While the data provided by HM Land Registry is likely accurate, it may not have all the information you need. If your home was built before 1940, it may be harder to identify exactly when it was built.

If your home is a new-build, the data should be accurate as you can get the information straight from the property's developer.

Does my house’s age affect my home insurance?

Indeed, the age of your home can significantly impact your home insurance premiums, primarily due to the higher rebuild costs associated with older properties. However, other factors, such as your postcode and the security measures in place at your residence, can also influence the pricing of your insurance.

Are older houses more expensive to insure?

In general, this tends to be the norm. Homes with period features, constructed using materials or methods that are challenging to obtain or reproduce in the present day, typically incur higher insurance costs. Additionally, if your residence is listed or boasts traditional elements such as a thatched roof, securing specialised insurance policies may be necessary.

What are the potential hazards associated with owning an old house?

Despite their charming aesthetics, character, and rich history, older properties come with certain risks. If you're considering purchasing an old house or period property, it's essential to be aware of potential issues:

  • Asbestos - Buildings constructed before the year 2000 may contain materials with asbestos.

  • Lead pipes - Homes built before 1970 might have lead pipes, identifiable by a dull grey and soft metal appearance around the internal stop tap.

  • Woodworm - Period properties may have experienced damp conditions conducive to woodworm infestations. While signs of past infestations may not always indicate structural risks, untreated active woodworm can harm old timber frames.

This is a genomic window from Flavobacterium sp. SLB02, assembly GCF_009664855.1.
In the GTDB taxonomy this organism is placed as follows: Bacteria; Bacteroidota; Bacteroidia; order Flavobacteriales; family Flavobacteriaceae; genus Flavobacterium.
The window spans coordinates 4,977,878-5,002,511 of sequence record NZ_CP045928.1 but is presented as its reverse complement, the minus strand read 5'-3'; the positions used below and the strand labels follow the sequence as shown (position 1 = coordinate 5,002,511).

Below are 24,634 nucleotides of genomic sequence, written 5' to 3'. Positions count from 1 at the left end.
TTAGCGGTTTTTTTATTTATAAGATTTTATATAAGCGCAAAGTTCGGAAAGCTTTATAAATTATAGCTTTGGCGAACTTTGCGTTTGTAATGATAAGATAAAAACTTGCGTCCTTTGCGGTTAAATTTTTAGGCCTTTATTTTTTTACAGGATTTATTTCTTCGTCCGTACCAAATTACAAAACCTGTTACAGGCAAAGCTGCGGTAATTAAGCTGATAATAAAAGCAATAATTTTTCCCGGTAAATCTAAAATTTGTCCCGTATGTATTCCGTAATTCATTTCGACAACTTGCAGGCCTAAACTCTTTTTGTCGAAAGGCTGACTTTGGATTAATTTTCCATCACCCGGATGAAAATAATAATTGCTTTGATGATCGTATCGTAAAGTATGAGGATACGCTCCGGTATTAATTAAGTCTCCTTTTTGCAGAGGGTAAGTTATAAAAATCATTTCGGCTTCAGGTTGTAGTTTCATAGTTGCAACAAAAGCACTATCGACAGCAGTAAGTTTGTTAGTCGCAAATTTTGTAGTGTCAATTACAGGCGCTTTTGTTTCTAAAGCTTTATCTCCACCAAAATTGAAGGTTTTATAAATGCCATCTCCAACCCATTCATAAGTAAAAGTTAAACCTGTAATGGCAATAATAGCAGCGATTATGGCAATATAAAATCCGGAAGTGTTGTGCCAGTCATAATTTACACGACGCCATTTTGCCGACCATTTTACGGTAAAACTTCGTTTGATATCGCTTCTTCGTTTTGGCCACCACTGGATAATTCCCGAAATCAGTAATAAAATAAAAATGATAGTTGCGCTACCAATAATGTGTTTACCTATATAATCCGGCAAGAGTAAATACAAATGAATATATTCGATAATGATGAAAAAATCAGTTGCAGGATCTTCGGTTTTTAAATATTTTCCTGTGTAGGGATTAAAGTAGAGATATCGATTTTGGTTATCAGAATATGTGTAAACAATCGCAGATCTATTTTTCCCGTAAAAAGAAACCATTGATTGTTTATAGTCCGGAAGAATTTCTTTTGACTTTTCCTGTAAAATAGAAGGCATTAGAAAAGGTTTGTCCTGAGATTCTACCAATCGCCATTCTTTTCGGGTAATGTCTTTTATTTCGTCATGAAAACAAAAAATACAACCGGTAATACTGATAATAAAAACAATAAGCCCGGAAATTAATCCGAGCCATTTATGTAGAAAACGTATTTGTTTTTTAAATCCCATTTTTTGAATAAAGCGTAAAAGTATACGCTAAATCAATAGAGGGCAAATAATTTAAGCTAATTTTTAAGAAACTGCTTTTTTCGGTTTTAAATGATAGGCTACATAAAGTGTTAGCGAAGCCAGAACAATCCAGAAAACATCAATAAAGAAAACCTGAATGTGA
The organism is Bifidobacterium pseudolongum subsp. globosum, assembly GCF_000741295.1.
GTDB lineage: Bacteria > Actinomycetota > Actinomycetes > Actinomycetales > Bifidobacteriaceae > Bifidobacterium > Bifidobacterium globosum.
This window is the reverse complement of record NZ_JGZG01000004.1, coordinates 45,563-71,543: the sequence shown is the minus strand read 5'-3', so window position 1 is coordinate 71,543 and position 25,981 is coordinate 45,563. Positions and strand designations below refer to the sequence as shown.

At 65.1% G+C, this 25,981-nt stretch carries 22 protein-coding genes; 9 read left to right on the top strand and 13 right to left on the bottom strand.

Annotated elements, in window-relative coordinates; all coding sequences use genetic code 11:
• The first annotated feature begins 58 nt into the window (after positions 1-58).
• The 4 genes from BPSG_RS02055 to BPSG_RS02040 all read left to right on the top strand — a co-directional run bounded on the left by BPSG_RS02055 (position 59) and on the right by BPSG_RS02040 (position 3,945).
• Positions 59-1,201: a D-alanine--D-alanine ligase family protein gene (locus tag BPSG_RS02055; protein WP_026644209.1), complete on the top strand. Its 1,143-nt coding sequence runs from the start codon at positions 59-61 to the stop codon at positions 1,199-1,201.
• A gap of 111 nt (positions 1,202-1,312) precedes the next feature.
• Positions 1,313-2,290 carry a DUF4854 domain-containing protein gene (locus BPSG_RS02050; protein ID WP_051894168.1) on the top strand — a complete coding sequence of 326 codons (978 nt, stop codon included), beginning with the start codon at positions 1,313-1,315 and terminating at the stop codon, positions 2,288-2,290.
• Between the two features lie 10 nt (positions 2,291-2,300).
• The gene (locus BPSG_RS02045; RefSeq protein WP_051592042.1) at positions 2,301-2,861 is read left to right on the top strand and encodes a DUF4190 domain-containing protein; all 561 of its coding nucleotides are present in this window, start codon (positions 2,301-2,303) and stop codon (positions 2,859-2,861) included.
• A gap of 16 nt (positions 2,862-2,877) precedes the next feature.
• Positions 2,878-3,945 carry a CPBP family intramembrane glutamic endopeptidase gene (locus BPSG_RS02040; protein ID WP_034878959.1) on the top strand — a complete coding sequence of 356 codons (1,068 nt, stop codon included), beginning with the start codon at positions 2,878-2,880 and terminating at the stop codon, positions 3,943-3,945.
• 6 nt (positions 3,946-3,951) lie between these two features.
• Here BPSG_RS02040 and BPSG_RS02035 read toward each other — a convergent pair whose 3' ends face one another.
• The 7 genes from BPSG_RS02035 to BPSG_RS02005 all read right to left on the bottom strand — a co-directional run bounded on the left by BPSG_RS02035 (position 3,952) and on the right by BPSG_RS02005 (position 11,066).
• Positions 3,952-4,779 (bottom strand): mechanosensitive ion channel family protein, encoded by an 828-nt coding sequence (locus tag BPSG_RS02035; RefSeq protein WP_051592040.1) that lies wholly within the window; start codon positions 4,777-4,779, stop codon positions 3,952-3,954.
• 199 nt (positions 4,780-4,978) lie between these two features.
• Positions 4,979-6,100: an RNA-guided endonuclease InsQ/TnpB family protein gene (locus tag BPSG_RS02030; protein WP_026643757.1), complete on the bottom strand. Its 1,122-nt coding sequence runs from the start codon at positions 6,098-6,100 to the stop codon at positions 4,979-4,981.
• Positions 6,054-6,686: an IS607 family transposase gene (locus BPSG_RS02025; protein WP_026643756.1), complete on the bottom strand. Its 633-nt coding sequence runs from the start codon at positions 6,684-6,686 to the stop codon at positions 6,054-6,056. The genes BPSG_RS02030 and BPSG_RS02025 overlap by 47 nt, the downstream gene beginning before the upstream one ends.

• Damp and mould - Older buildings, lacking the damp-proofing measures found in newer homes, are particularly susceptible to damp and mould issues.

Due to these potential concerns, insuring historic properties can be more costly.

I hope you this guide has helped you learn how to find out when a house was built. You can find a range of other useful guides in our knowledge hub.

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About the Author

Rob Faulkner

Hi, I'm Rob, CEO and Founder of Insuristic. My mission is to make insurance easier to understand and buy online.

I hold an Advanced Diploma in Insurance (ACII) which demonstrates I have a solid technical understanding of Insurance and have committed to continuous professional development. I am also a member of the Chartered Insurance Institute and hold the a Chartered Insurance Broker status.

Over the last 27 years, I have worked for insurers, insurance brokers and insurance technology businesses, specialising in product, sales and marketing.

You can find out more about me on my author page.